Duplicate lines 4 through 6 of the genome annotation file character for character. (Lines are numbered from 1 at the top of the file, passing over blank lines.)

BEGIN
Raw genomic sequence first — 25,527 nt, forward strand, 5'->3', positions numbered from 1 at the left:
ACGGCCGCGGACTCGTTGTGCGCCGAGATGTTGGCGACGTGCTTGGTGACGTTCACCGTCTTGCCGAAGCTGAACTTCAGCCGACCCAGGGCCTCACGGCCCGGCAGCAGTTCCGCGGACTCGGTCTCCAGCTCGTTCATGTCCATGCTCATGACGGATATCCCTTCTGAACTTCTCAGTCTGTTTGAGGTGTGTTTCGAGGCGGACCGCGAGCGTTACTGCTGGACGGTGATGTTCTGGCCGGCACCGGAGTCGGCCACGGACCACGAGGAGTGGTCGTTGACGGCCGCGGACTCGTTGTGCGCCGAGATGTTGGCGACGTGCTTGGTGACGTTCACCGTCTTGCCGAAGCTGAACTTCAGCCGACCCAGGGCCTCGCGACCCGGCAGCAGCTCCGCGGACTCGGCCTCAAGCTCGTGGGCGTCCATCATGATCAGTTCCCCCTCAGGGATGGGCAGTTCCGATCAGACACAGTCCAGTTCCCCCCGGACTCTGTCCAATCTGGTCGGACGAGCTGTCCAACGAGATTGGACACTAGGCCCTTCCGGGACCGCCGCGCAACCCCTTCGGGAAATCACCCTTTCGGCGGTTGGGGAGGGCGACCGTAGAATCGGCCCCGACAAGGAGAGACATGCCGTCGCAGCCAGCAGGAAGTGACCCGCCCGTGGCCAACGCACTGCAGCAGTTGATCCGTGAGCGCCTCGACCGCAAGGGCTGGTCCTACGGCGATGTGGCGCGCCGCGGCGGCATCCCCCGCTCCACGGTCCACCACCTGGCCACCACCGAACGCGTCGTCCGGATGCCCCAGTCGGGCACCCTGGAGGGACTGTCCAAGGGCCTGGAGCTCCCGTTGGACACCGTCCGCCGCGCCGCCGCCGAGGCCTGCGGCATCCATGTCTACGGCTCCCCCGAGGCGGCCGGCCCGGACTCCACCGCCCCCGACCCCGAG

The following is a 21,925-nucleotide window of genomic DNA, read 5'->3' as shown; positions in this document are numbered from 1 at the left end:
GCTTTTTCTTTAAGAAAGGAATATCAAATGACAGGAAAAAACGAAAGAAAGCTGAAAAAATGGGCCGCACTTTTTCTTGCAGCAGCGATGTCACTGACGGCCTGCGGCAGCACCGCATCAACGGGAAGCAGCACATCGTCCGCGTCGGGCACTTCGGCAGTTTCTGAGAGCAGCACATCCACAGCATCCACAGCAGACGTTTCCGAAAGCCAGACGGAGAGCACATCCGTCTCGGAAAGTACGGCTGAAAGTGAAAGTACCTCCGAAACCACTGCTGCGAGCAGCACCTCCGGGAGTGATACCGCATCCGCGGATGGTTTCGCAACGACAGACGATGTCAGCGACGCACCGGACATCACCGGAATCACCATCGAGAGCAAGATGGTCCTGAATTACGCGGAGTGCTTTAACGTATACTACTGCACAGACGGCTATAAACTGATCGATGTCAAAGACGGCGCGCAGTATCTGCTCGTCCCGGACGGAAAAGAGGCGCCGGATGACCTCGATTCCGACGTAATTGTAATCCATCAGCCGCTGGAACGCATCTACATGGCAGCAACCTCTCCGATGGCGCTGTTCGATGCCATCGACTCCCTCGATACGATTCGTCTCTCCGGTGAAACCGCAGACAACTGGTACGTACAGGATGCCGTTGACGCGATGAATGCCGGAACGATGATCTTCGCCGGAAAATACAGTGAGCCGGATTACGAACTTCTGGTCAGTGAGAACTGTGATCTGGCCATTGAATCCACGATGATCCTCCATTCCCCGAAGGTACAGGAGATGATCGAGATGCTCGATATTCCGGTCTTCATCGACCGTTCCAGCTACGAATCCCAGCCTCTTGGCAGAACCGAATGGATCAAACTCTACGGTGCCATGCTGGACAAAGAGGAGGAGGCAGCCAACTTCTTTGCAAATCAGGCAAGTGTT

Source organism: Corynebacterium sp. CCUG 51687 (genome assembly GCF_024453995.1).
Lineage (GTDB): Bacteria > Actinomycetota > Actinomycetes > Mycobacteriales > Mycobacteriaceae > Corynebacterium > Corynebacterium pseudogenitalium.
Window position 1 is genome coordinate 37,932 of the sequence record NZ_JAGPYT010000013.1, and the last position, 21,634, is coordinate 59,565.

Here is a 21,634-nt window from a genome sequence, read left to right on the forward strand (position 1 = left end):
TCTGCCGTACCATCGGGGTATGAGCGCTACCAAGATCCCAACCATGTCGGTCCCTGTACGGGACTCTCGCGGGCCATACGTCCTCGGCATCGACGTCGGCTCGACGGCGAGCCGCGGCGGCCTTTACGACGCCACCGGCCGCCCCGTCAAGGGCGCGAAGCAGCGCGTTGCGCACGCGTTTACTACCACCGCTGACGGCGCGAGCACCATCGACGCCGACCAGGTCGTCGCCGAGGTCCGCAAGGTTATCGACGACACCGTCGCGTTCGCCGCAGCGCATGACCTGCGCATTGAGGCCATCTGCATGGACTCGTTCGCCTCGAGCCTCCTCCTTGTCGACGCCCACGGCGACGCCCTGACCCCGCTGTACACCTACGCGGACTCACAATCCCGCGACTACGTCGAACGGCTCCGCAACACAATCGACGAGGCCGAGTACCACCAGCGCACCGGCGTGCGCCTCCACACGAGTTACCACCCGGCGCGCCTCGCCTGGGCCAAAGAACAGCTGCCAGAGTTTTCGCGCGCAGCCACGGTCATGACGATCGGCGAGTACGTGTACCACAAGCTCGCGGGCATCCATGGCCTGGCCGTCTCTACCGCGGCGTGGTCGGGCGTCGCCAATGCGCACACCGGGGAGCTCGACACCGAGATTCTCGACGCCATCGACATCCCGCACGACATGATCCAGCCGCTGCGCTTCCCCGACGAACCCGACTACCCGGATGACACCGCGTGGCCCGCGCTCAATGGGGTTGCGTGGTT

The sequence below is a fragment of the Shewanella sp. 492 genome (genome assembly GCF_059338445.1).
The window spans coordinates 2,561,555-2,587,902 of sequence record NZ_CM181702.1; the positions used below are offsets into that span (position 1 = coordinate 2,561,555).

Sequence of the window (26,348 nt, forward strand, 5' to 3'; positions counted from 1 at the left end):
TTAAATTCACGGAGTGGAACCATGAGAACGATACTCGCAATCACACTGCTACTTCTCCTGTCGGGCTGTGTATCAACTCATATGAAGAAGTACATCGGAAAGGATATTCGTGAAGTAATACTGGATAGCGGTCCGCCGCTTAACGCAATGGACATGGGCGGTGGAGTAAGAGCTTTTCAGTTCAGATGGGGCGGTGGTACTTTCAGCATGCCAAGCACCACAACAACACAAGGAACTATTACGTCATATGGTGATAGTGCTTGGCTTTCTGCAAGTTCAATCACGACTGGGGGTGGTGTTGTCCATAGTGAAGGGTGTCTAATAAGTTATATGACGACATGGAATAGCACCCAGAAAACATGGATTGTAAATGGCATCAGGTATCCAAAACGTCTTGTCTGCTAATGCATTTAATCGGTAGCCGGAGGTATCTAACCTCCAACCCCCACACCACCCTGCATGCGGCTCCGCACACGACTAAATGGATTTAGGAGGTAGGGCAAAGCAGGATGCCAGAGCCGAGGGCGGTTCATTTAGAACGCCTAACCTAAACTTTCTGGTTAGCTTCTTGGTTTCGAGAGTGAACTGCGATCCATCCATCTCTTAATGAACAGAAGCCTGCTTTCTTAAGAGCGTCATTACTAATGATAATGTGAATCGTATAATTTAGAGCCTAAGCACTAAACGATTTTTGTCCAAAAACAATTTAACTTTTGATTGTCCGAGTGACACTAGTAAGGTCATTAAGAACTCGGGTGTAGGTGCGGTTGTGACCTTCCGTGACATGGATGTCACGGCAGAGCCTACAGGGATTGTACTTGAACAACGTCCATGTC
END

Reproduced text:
GCTTTTTCTTTAAGAAAGGAATATCAAATGACAGGAAAAAACGAAAGAAAGCTGAAAAAATGGGCCGCACTTTTTCTTGCAGCAGCGATGTCACTGACGGCCTGCGGCAGCACCGCATCAACGGGAAGCAGCACATCGTCCGCGTCGGGCACTTCGGCAGTTTCTGAGAGCAGCACATCCACAGCATCCACAGCAGACGTTTCCGAAAGCCAGACGGAGAGCACATCCGTCTCGGAAAGTACGGCTGAAAGTGAAAGTACCTCCGAAACCACTGCTGCGAGCAGCACCTCCGGGAGTGATACCGCATCCGCGGATGGTTTCGCAACGACAGACGATGTCAGCGACGCACCGGACATCACCGGAATCACCATCGAGAGCAAGATGGTCCTGAATTACGCGGAGTGCTTTAACGTATACTACTGCACAGACGGCTATAAACTGATCGATGTCAAAGACGGCGCGCAGTATCTGCTCGTCCCGGACGGAAAAGAGGCGCCGGATGACCTCGATTCCGACGTAATTGTAATCCATCAGCCGCTGGAACGCATCTACATGGCAGCAACCTCTCCGATGGCGCTGTTCGATGCCATCGACTCCCTCGATACGATTCGTCTCTCCGGTGAAACCGCAGACAACTGGTACGTACAGGATGCCGTTGACGCGATGAATGCCGGAACGATGATCTTCGCCGGAAAATACAGTGAGCCGGATTACGAACTTCTGGTCAGTGAGAACTGTGATCTGGCCATTGAATCCACGATGATCCTCCATTCCCCGAAGGTACAGGAGATGATCGAGATGCTCGATATTCCGGTCTTCATCGACCGTTCCAGCTACGAATCCCAGCCTCTTGGCAGAACCGAATGGATCAAACTCTACGGTGCCATGCTGGACAAAGAGGAGGAGGCAGCCAACTTCTTTGCAAATCAGGCAAGTGTT

Source organism: Corynebacterium sp. CCUG 51687 (genome assembly GCF_024453995.1).
Lineage (GTDB): Bacteria > Actinomycetota > Actinomycetes > Mycobacteriales > Mycobacteriaceae > Corynebacterium > Corynebacterium pseudogenitalium.